Entrepreneurship in Africa
Africa stands as a continent of nearly 1.3 billion people, with 27 nations having a poverty rate of over 30%. As COVID-19 spreads through the region, falling demand and break down of supply chains threaten to further slow already-sluggish growth rates. Ever the land of great resilience and innovation, hundreds of enterprising individuals have excelled in Africa, enriching themselves and their countries. Increasingly more Africans are seeking out entrepreneurial and small business opportunities to combat poverty. One such businessman helping in this effort, multimillionaire Tony Elumelu, is using his wealth to fuel entrepreneurship in Africa and transform the continent into a booming commercial hub and providing hope for the future.

Roadblocks to Economic Growth in Africa

Africa’s economy has long suffered stubborn development setbacks. Government inaction, fragile infrastructure and widespread instability have hindered the region’s industrialization and economic growth. Many countries grapple with deficient infrastructure, including inadequate means of transportation, limited access to electricity and water and poor telecommunications systems. The World Bank estimates that the resolution of these structural shortcomings would increase the region’s productivity by as much as 40%.

Politicians have been reluctant to bolster manufacturing despite an international consensus on Africa’s need for industrialization. Such apprehension can be partially attributed to Africa’s unique position in the world economy: a pre-industrial continent already aspiring to post-industrialism. This misguided ambition has discouraged lawmakers from implementing protectionist policies. Without tariffs that benefit domestic manufacturing industries, larger international corporations choke out Africa’s budding factories and discourage entrepreneurship in Africa.

Ongoing fiscal and political instability serves to magnify these already difficult issues. Mounting debt levels divert money from investment to reimbursement and waste significant capital on unproductive endeavors. For example, sub-Saharan Africa’s aggregate debt-to-GDP ratio doubled from 2008 to 2017. Additionally, frequent leadership turnover has deterred international companies from entering African countries.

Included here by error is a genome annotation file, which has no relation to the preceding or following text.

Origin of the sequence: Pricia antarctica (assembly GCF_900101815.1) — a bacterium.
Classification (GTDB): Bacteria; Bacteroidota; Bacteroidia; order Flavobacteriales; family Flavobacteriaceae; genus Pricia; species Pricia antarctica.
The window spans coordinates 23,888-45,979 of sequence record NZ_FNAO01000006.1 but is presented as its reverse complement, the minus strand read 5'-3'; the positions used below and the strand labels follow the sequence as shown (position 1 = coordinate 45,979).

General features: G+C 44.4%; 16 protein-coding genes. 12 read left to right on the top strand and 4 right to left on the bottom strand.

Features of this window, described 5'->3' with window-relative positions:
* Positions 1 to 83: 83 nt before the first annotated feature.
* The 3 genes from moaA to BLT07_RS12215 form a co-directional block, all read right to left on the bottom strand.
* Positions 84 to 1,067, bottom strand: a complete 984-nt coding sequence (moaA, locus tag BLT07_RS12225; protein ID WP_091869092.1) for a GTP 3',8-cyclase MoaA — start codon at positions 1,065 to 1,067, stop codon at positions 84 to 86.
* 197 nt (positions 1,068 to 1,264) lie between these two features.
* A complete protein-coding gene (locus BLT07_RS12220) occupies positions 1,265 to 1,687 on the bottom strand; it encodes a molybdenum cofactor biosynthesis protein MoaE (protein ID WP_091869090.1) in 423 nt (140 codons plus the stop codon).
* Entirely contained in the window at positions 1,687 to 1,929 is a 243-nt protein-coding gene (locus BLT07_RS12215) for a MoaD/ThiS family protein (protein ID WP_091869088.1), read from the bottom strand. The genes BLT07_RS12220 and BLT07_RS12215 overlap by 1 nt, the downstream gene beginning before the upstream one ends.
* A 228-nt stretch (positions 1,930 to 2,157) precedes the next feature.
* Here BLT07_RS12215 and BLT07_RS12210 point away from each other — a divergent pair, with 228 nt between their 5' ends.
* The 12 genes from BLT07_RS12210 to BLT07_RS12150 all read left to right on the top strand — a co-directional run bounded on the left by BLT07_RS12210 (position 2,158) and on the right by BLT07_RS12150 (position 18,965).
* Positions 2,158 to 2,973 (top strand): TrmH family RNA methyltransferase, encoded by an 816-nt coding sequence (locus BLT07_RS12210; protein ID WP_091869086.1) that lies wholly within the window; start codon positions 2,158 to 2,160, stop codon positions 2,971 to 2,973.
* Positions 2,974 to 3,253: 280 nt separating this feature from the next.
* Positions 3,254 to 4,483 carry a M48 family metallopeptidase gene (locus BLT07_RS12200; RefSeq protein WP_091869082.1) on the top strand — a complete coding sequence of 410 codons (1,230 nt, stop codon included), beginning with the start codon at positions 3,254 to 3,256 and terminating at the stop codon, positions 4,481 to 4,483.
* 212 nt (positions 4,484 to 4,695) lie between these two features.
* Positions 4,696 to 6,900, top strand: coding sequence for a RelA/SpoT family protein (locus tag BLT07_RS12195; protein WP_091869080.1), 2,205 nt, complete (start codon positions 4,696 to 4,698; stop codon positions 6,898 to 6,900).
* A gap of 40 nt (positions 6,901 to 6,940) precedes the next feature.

Working to mitigate these hurdles is Tony Elumelu, the founder of Heirs Holdings Ltd, a private investment corporation that operates in the energy sector. Beyond oil and gas, Elumelu is investing in a far more valuable asset: Africa’s future innovators. His nonprofit organization, the Tony Elumelu Foundation (TEF), empowers young entrepreneurs with the resources they need to build meaningful businesses.

How The Tony Elumelu Foundation Advances Entrepreneurship in Africa

The Tony Elumelu Foundation fosters entrepreneurship in Africa to alleviate poverty and spark economic gains. The TEF Entrepreneurship Programme offers grants and mentorship to innovative African businesspeople, allowing them to transform their ideas into profitable corporations. Endowed with a generous $100 million, the program has already assisted 9,000 individuals in creating businesses that invigorate their entire communities.

The broad scope of TEF’s investments cultivates economic diversification, a key tenet of development and stability. Some of the organization’s recent beneficiaries include:

  • Stars From All Nations (SFAN): Headed by Tom-Chris Emewulu, SFAN nourishes young minds through informative programs and workshops. Aimed at augmenting and supplementing children’s schooling, the company is helping to resolve Africa’s undereducation crisis.
  • Doctoora: Jubril Odulana, a Nigerian doctor, created Doctoora as a solution to Africa’s limited healthcare access. The platform collaborates with medical professionals to open private practices and ensures patients receive the care they need. In the face of COVID-19, Doctoora plays an essential role in promoting public health across the region.